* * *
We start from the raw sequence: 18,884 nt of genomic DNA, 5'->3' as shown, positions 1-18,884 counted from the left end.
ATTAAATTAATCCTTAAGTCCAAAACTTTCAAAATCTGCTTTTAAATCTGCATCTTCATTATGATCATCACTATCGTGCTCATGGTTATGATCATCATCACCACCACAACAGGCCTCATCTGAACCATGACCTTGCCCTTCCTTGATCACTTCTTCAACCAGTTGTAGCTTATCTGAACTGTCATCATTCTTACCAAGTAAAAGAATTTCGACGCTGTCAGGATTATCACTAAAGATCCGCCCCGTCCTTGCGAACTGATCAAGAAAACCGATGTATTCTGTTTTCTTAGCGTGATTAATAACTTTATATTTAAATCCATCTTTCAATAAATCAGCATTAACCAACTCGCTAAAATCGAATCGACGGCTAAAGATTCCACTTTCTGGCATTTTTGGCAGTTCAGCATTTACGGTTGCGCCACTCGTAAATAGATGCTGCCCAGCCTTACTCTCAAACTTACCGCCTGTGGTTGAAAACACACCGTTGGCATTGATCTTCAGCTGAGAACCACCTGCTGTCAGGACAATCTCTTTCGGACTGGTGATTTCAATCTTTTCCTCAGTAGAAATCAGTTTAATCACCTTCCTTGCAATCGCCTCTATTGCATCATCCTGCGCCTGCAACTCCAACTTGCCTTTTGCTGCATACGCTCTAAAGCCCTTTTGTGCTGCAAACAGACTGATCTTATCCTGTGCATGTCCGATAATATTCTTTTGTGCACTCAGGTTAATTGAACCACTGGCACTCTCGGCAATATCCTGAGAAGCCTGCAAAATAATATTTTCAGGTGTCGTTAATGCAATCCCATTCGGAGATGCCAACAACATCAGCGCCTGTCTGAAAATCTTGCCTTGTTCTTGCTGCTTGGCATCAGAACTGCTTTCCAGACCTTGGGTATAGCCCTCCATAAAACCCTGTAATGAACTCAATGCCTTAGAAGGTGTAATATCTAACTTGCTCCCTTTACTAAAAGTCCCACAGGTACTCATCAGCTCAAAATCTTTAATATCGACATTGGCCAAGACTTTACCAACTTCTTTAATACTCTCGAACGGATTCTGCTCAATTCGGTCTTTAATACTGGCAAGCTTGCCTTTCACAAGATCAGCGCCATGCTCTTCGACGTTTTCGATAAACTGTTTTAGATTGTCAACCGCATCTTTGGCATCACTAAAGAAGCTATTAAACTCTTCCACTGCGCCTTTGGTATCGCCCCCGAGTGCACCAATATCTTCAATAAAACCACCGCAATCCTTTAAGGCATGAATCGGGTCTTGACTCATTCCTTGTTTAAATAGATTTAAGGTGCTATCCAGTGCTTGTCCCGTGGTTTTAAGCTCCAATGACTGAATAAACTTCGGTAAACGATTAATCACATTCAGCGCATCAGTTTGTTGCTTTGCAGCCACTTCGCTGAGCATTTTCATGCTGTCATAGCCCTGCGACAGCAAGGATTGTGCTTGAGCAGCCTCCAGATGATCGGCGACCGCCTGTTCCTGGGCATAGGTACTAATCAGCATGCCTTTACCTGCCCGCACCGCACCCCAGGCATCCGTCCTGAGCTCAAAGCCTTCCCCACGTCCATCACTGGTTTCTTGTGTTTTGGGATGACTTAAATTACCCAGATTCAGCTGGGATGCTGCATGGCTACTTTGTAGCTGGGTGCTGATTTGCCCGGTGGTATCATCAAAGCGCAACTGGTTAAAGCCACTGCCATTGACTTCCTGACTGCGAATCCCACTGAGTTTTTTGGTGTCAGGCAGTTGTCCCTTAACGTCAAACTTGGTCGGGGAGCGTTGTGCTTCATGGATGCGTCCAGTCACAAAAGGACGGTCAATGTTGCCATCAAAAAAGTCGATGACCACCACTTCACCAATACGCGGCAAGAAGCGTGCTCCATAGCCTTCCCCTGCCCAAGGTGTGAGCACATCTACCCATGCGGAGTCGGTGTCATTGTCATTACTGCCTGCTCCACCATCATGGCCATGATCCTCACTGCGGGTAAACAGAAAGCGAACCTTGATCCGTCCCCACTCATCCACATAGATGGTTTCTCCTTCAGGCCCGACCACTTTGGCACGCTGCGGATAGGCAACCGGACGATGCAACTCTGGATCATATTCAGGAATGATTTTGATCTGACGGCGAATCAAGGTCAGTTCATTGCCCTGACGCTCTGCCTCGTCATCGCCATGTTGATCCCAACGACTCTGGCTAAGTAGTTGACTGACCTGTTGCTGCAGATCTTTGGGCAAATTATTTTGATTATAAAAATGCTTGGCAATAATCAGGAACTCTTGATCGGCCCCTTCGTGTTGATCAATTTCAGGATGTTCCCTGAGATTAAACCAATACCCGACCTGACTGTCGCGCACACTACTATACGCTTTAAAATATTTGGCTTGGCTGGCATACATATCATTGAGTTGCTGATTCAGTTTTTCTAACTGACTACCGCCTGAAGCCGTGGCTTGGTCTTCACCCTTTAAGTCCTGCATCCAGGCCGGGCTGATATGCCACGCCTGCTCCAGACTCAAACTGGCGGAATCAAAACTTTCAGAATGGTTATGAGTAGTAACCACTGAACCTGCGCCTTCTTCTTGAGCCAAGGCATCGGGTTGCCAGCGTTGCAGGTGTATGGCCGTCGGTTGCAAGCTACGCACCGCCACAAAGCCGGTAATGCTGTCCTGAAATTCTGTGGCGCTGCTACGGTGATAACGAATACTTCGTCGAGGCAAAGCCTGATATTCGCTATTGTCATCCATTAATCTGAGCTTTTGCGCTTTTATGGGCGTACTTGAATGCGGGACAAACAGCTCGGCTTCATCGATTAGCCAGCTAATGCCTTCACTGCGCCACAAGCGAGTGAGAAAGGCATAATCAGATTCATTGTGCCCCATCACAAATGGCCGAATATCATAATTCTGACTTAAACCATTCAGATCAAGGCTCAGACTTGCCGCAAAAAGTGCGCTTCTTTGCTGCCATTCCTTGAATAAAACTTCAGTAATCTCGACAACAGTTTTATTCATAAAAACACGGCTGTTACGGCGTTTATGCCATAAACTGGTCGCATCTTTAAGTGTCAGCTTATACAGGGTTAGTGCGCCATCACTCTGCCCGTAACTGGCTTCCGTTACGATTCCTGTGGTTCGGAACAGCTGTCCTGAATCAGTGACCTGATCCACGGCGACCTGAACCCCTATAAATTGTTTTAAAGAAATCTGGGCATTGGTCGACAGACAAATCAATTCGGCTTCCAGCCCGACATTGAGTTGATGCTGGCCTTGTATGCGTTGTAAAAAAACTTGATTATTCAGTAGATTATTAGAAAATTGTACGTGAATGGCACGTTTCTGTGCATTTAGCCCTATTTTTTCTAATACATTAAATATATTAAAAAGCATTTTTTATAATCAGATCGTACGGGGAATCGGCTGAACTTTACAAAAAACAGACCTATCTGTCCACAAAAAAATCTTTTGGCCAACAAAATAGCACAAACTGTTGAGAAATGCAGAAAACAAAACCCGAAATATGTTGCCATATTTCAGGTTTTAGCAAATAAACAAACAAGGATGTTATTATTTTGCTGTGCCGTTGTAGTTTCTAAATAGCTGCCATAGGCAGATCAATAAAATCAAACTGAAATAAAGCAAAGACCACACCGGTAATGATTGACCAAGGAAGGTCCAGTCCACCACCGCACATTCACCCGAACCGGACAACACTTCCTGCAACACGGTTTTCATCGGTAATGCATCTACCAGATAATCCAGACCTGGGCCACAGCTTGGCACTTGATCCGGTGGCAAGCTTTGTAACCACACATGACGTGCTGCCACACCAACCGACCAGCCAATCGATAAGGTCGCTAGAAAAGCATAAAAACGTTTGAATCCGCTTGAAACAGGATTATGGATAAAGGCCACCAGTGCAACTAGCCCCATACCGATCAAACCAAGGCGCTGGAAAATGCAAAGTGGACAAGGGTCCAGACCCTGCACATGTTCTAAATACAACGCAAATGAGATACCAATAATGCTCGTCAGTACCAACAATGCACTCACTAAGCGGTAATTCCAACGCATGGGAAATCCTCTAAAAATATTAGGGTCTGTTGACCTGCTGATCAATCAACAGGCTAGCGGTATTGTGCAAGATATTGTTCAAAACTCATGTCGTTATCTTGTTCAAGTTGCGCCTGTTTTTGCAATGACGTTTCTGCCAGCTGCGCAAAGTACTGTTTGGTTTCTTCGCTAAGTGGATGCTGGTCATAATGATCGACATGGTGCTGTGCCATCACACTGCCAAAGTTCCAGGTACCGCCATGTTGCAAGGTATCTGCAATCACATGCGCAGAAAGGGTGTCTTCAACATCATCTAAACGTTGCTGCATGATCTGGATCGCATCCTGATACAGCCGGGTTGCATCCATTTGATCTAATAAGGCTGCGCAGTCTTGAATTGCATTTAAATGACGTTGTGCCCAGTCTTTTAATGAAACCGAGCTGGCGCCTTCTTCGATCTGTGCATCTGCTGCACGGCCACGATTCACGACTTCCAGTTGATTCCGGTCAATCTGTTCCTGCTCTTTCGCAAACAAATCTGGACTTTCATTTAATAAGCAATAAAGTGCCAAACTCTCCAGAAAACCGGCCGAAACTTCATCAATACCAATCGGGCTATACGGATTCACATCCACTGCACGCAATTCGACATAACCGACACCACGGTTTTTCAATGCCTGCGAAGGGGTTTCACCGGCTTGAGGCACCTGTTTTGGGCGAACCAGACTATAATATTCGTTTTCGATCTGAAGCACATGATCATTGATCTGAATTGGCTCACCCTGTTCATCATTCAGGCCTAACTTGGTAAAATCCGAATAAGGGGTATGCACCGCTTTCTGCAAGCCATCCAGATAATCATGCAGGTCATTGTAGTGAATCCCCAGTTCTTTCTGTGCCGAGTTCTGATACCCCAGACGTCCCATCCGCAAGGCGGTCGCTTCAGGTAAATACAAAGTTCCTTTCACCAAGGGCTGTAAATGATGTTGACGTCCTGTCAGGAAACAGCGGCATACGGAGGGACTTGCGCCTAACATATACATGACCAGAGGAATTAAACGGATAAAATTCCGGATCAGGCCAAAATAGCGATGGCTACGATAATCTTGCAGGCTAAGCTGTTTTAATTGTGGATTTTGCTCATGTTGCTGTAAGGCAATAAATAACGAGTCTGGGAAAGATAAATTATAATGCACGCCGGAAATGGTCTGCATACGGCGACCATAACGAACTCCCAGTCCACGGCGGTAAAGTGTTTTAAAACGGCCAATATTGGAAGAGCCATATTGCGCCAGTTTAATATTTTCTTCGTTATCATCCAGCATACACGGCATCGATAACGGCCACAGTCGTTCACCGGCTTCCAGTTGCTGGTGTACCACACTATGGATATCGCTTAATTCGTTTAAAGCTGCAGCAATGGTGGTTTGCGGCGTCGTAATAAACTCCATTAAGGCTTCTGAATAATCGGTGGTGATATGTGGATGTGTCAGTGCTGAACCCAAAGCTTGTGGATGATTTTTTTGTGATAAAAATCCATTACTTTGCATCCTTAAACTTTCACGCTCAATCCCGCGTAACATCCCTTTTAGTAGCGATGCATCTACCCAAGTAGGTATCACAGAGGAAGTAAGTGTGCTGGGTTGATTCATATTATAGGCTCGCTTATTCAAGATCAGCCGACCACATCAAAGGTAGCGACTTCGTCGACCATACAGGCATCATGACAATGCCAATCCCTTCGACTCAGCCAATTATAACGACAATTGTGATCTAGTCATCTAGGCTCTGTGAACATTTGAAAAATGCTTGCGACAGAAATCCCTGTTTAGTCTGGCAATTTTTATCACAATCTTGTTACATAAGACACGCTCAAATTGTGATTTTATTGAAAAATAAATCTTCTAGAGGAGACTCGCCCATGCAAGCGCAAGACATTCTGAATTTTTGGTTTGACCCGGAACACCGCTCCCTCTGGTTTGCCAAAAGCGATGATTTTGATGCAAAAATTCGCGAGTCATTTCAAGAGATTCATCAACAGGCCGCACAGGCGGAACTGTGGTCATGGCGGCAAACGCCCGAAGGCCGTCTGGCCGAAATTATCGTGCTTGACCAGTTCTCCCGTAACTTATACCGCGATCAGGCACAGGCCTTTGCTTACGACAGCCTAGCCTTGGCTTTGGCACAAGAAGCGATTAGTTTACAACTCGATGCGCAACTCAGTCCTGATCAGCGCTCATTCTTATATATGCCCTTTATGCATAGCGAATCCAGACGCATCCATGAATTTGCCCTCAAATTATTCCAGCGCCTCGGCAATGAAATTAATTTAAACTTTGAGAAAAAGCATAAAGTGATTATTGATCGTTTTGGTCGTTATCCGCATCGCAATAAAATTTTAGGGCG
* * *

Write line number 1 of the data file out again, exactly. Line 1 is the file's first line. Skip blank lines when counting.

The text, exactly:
We start from the raw sequence: 18,884 nt of genomic DNA, 5'->3' as shown, positions 1-18,884 counted from the left end.